Delicious caramel sauce – Quick and easy to make with just three ingredients. Drizzle it on pretty much anything to add some lovely caramel sweetness.
Whenever we go to Starbucks Jon’s favourite drink is a Caramel Macchiato. For anyone who’s never heard of it before, it’s a milky coffee (a bit like a cappuccino) with vanilla syrup and caramel drizzle sauce on top.
Since buying a coffee machine a couple of years ago I like to make them at home too. I’ve always bought the caramel drizzle sauce and vanilla syrup but I thought it might be fun to have a go at making my own (although I haven’t attempted the vanilla syrup yet).
Whilst caramel macchiatos are yummy (well at least Jon thinks they are, I find them far too sweet!) there are so many other uses for this sauce, ice-cream, milkshakes, cakes, pancakes, well pretty much anything sweet you can think of. It’ll keep for a couple of weeks in the fridge so you don’t have to use it all straight away.
This recipe makes about 100ml of sauce but it can be easily multiplied. It just might take a little longer for the sugar to caramelise.
How to make caramel sauce
It turns out (like with most things) that caramel sauce is pretty easy to make, it just needs a bit of time and attention.
Caramel sauce consists of three ingredients – sugar, butter and single cream (or a mix of double cream and full fat milk).
The approach I take to making caramel sauce is to heat the sugar in a large saucepan until it’s completely melted and turned a light brown colour, then quickly whisk in the butter, turn off the heat and whisk in the cream.
- Use granulated sugar – Other types of sugar contain impurities which make it more likely that your sugar will crystallise or burn.
- Use a large pan – It means that the sugar will be spread in a thinner layer and should melt more evenly, making it less likely to burn. You’ll also find that the sauce bubbles up significantly when you add the butter and cream so a large pan will ensure it remains contained.
- Make sure your pan and spatula are spotlessly clean – Any impurities will encourage the sugar to crystallise.
- Have your butter and cream measured out and ready to use – Otherwise there’s a risk you’ll overcook your caramel while you measuring everything.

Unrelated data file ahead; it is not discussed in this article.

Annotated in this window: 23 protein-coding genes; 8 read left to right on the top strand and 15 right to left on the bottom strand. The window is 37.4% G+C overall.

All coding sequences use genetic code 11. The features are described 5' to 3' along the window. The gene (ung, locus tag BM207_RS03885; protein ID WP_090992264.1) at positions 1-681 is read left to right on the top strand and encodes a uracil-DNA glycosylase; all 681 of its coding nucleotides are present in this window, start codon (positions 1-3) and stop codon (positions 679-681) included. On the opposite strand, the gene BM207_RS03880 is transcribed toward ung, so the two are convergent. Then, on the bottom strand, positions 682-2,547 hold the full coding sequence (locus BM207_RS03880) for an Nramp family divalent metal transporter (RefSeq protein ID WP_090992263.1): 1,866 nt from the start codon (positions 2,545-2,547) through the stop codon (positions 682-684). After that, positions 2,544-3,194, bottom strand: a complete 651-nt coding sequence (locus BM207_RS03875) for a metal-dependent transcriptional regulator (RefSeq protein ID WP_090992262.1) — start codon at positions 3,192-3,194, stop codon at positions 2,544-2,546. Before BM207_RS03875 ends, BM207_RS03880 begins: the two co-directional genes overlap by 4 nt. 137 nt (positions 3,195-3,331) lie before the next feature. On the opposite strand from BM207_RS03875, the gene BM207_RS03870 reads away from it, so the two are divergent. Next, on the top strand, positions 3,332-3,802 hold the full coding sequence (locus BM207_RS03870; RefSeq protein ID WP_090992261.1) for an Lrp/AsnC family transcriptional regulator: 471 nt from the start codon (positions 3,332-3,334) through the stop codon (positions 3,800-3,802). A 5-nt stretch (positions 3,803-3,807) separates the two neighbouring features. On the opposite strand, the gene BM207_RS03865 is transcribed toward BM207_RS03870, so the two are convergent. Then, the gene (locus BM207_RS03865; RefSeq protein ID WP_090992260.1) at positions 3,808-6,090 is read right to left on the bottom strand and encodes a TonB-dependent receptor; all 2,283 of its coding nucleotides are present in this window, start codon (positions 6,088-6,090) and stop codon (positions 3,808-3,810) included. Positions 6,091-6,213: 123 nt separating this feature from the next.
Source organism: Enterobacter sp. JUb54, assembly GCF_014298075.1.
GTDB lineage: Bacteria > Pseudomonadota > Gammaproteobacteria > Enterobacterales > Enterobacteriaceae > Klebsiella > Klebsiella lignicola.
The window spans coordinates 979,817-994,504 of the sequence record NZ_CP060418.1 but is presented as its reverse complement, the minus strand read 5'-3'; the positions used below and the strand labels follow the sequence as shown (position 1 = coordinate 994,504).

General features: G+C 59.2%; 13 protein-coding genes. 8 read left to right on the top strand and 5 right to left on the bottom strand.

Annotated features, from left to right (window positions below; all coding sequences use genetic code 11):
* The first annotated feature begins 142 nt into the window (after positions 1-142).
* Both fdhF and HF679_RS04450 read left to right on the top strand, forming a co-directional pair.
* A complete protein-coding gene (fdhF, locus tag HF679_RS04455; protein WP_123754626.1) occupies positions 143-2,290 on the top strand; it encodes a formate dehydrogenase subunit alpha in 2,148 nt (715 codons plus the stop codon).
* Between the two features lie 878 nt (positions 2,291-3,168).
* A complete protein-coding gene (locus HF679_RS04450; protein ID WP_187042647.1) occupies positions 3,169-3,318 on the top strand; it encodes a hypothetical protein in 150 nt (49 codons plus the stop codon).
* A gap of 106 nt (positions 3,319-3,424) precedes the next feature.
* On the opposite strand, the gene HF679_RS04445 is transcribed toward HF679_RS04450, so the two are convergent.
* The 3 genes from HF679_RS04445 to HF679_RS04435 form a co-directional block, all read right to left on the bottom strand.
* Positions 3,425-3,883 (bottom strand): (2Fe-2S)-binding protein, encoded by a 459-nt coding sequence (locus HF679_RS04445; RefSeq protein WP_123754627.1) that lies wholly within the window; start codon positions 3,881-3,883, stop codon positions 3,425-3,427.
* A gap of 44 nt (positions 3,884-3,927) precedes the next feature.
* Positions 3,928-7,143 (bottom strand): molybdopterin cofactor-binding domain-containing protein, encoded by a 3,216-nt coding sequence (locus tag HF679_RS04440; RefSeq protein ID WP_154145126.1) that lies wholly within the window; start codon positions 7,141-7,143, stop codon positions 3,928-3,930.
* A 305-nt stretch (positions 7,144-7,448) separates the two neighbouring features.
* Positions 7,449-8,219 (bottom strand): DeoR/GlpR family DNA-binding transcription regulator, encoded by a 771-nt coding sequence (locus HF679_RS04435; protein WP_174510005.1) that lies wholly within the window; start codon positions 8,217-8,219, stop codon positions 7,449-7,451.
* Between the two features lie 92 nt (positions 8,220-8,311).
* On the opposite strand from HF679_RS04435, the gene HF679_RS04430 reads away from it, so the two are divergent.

- Move the caramel about (but only a little bit) – You can use a spatula to gently move the sugar around to help it melt. Avoid stirring it until it’s clearly started to turn to liquid (it’s more likely to crystallise before that point), then gently stir it just enough to move any unmelted sugar over the heat.
- Be very careful – boiling sugar is much hotter than boiling water and the sauce will bubble up when you add the butter and cream. You may want to use heat resistant gloves to protect you from any spatters.
- Remove the sauce from the heat as soon as you’ve added all of the ingredients – The sauce will look too thin, but don’t worry it’ll thicken as it cools.
- Don’t panic if you get a couple of lumps of crystallised sugar – Obviously if there are too many then your sauce will be a disaster. But if you get a couple just put the sauce through a metal sieve to remove them (I’ve had to do it and the sauce is still perfect afterwards).
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- 100 g granulated sugar
- 30 g butter
- 60 ml single cream - or 30ml double cream and 30ml full fat milk
- Measure out all of your ingredients into separate bowls (100g granulated sugar, 30g butter, 60ml single cream). Cut the butter into small cubes (this’ll help you to incorporate it into the sauce quickly).
- Put the sugar into a large saucepan spread even across the bottom and place onto a medium heat.
- Once the sugar has clearly started to melt, gently move the sugar about the pan with the spatula until it has all melted.
- Once the sugar has melted continue to stir gently with the spatula until it has turned a light brown colour.
- As soon as the caramel is light brown, carefully add the butter and whisk rapid until the butter has melted and is combined.
- Turn off the heat and add the cream, again whisking rapidly until combined.
- If there are any small sugar crystals, pass the sauce through a metal sieve to remove them.
- Put into a bowl or jug and refrigerate to cool.
What to make with your caramel sauce
If you’re after some inspiration for using your caramel sauce once it’s been made then take a look at some of these recipes…
Free From/Suitable For…
- Suitable for Vegetarians
The ingredients for this recipe are commonly available free from all these allergens. However, please ensure you double-check allergen information for all ingredients.